There seems to a view that Hong Kong is lagging behind neighboring cities in development of cashless payments. The fact, however, is that cashless payment methods have been implemented in Hong Kong long time ago, with a penetration rate much higher than in other countries. We are talking about credit cards.
Hong Kong people have at least three credit cards on average, according to the third-quarter survey of TransUnion last year. The number of credit card accounts in the city surged 1.2 percent to 18.58 million during the three months ended September.
Hongkongers are used to paying their bills with credit cards, accounting for half of the transactions. Contactless payment has now become increasingly popular in the city and is a new development trend.
Travel rewards programs can have big differences among credit cards, ranging from HK$2.78 per mile to up to HK$25 per mile, according to a survey released by the Consumer Council in December last December. For example, the amount of spending to redeem a return ticket between Hong Kong and Osaka can vary from HK$83,400 to HK$750,000.
One-stop banking platform
To maximize the rewards, consumers should better compare their credit cards carefully with online information, says Rachel Lam, managing director of MoneyHero.com.hk.
“When Hong Kong consumers look for banking products and services, such as credit cards, insurance schemes, bank accounts and private loans, they tend to go to the banks they have been using for a long time. They want it convenient and easy-to-handle. Many people rarely spend time on comparing different platforms to pick the one that can suit their needs,” she noted.
Lam said this is why MoneyHero was established four years ago. She said the platform helps consumers compare a range of financial products and services so that they can make their financial decisions wisely.
What Hongkongers want
Over the last four years, the parent company of MoneyHero.com.hk has launched websites in seven places, namely Hong Kong, Taiwan, Singapore, Malaysia, Indonesia, Thailand and Philippines, to help users compare different local financial products and services.
Demand from customers about credit cards varies in different places, saiys the company, based on observations in various countries.
For example, Germans are reluctant to use credit cards as they have negative perceptions about spending in advance. US people are familiar with credit cards, so it is difficult for them to change their payment behavior. Therefore, electronic payment is popular in the US.
Relatively, demand from Hong Kong customers is rather straightforward. “People in other places care more about how they can benefit from a credit card over the long run. But Hongkongers prefer short-term benefits, such as welcome gifts,” Lam added.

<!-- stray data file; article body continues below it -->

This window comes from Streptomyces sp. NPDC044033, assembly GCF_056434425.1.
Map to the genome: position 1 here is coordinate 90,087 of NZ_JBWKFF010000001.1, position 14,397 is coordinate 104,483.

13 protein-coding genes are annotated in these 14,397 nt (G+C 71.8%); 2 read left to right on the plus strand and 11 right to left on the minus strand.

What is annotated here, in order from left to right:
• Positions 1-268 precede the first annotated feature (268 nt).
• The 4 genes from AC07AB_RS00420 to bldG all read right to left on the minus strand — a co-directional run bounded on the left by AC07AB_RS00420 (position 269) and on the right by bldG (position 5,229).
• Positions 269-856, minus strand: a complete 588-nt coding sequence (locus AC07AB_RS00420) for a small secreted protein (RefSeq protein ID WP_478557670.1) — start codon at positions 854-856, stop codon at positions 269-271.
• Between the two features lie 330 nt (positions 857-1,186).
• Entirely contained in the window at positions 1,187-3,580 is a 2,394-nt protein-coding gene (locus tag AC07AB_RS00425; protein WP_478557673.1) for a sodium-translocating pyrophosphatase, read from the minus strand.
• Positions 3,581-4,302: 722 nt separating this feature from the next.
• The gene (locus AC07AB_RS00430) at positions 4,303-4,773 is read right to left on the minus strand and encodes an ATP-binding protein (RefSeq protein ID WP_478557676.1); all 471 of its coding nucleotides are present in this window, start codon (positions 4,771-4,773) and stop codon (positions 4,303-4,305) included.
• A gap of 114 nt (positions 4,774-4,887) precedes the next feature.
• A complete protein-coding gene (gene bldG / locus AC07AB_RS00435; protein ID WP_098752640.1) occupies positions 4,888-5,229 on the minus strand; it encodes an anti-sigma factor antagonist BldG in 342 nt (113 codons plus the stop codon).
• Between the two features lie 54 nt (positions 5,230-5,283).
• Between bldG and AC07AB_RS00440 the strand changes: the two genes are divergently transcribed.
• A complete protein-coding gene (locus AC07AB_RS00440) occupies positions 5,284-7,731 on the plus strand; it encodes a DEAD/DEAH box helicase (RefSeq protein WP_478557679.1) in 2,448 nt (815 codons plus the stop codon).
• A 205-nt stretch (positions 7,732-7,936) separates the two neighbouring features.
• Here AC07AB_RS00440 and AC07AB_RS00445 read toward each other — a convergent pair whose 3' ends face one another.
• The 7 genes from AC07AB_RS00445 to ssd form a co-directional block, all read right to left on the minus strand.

Different age groups
Among different age groups, consumers also show different preferences when choosing credit card services. Data shows that millennials like to compare travel rewards schemes of different credit cards as many of them are frequent travelers, who make trips up to four times a year.
Due to the rising demand from millennials, many banks have started launching credit cards that compete in their travel rewards plans in recent years. “Young people are savvy consumers, who know how to redeem an air ticket in the most cost-efficient way,” Lam said.
By contrast, middle-aged and senior consumers are in general reluctant to spend time on comparisons. “They don’t want to go through lengthy or complicated procedures for a gift. Instead, they would prefer cash dollars,” she said.
Several banks identified such trend a year ago and started launching credit cards for those who prefer cash dollars. Targeting these customers, the mainstream cashback-rate of credit cards in Hong Kong has been increased to 2 percent from the previous level of 1 percent.
Contactless payment market
Contactless payment will the next battlefield for credit card companies, says Lam.
“While mobile apps such as Apple Pay become more and more popular, consumers will no longer have to carry dozens of credit cards, but can link the credit cards to their cell phones,” she said. “Transactions will be not only more convenient, but also faster, safer and will ensure easier-to-keep-records for customers.”
Given a big leap in technology and the fact that Hong Kong is one of the first places in adopting contactless payment, it’s just a matter of time that consumers here will start using contactless credit cards, Lam said.
In February, Visa launched several Near Field Communication (NFC)-enabled wearable payment products, including contactless payment-enabled gloves, stickers and memorial badges, during the Winter Olympics 2018 in PyeongChang in South Korea.
It was convenient for sport fans and athletes to shop with their contactless payment-enabled gloves as they didn’t have to take off their gloves to make payments in an average temperature of minus 4.8°C in PyeongChang during the event.
In the last quarter of 2017, enquiries and website visits about contactless payments have surged 150 percent from the previous quarter in Hong Kong, according to data from MoneyHero.com.hk. It showed that contactless payment has been a market focus in the city.
Lam said a lot of banks and credit card companies are aggressively promoting contactless payment for mobile phones. Some even offered full rebate for a spending of HK$50. These companies don’t mind losing money in the initial stage as they know that consumer habits will not change easily once people begin adopting a payment method Therefore, they are trying every method to attract customers and snap up more market share in the first place, Lam added.
Hong Kong has been a pioneer in transforming itself to a cashless society, she says. “Hong Kong people like to use credit cards in most places, except in the wet market. I think Hong Kong is a cashless city.”
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